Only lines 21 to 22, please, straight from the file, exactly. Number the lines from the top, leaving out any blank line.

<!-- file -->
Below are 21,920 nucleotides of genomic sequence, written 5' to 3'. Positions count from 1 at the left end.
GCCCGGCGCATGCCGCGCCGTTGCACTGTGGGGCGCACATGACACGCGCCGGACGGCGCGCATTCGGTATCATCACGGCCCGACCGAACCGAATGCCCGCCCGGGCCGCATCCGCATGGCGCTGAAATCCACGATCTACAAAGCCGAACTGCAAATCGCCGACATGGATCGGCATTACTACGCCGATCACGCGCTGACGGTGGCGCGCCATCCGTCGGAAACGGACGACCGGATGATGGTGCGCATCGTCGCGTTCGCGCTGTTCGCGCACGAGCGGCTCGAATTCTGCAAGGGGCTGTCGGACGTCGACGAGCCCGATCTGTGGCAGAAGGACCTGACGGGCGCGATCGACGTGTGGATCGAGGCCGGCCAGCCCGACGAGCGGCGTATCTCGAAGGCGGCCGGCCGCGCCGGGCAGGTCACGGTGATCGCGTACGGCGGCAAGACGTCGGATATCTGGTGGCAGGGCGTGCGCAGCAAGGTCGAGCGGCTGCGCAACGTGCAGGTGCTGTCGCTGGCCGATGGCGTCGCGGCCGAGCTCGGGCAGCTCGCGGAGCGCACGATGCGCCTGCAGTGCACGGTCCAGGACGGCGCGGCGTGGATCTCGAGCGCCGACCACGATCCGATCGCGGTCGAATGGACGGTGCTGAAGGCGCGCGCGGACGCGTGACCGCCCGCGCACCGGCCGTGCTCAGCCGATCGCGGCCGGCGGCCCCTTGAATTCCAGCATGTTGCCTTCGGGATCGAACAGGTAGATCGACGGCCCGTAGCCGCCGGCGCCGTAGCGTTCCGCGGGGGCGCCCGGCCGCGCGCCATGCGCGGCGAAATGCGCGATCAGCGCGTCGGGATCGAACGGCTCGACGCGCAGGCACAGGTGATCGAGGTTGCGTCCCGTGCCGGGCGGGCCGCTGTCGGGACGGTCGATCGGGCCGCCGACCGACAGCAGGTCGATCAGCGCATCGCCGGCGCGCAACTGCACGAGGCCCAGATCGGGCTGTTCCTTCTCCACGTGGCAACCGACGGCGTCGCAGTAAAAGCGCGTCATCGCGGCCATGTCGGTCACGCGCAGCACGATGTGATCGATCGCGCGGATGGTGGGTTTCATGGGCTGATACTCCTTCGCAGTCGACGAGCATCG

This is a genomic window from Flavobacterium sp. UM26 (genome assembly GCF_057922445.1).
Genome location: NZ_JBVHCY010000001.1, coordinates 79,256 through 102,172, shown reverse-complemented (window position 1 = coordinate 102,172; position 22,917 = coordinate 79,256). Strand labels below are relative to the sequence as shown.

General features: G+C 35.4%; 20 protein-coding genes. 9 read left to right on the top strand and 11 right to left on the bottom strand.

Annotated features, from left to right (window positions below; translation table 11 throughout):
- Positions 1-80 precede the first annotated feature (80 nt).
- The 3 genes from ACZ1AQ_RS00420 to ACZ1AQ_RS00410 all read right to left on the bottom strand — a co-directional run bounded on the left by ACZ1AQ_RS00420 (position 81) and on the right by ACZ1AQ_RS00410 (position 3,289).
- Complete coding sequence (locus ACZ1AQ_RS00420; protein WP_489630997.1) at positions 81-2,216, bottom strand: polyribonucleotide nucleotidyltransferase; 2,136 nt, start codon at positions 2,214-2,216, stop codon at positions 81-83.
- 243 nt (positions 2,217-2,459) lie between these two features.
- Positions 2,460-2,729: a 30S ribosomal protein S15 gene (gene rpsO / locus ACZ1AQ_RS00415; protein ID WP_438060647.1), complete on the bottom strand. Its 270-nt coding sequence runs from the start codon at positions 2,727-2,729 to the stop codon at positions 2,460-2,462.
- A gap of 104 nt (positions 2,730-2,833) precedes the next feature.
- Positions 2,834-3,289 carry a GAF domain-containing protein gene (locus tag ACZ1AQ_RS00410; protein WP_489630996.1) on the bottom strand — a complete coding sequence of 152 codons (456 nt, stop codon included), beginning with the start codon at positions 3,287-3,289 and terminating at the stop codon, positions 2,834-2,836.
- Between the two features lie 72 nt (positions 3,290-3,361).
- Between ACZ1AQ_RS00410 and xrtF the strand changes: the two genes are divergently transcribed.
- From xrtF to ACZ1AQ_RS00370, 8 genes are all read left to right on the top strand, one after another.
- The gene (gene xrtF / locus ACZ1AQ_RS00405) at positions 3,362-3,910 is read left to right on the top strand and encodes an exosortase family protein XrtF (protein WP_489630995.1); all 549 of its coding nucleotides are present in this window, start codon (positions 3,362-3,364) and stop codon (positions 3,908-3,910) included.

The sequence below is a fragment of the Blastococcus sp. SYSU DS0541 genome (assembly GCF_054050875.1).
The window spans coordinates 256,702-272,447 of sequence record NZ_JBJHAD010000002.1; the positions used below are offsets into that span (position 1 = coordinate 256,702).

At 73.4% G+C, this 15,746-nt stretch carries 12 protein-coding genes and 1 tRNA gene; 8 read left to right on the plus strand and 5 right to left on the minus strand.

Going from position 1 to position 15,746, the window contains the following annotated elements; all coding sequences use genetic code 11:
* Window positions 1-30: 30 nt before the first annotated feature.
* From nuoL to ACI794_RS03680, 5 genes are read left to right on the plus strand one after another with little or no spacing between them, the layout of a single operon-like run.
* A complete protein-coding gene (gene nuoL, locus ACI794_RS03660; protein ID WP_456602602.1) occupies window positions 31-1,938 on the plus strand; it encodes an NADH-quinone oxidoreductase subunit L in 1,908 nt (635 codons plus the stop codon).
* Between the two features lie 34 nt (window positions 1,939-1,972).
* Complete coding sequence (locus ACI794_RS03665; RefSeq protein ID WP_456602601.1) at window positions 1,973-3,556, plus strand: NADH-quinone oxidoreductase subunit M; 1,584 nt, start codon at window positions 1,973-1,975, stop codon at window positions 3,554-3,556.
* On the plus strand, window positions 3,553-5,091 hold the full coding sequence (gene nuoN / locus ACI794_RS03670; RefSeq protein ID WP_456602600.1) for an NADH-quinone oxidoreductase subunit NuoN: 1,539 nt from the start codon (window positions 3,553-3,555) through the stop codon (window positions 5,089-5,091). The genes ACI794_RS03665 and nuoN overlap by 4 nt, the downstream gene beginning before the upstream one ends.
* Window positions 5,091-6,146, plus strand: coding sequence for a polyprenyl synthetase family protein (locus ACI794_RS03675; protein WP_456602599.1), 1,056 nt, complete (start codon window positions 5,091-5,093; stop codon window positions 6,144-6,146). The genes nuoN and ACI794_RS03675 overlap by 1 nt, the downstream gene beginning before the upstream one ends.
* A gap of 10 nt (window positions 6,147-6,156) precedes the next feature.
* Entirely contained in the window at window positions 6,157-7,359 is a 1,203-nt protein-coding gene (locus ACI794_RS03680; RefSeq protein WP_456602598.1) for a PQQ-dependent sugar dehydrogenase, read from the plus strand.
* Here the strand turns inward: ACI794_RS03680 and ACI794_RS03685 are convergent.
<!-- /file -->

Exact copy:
Going from position 1 to position 15,746, the window contains the following annotated elements; all coding sequences use genetic code 11:
* Window positions 1-30: 30 nt before the first annotated feature.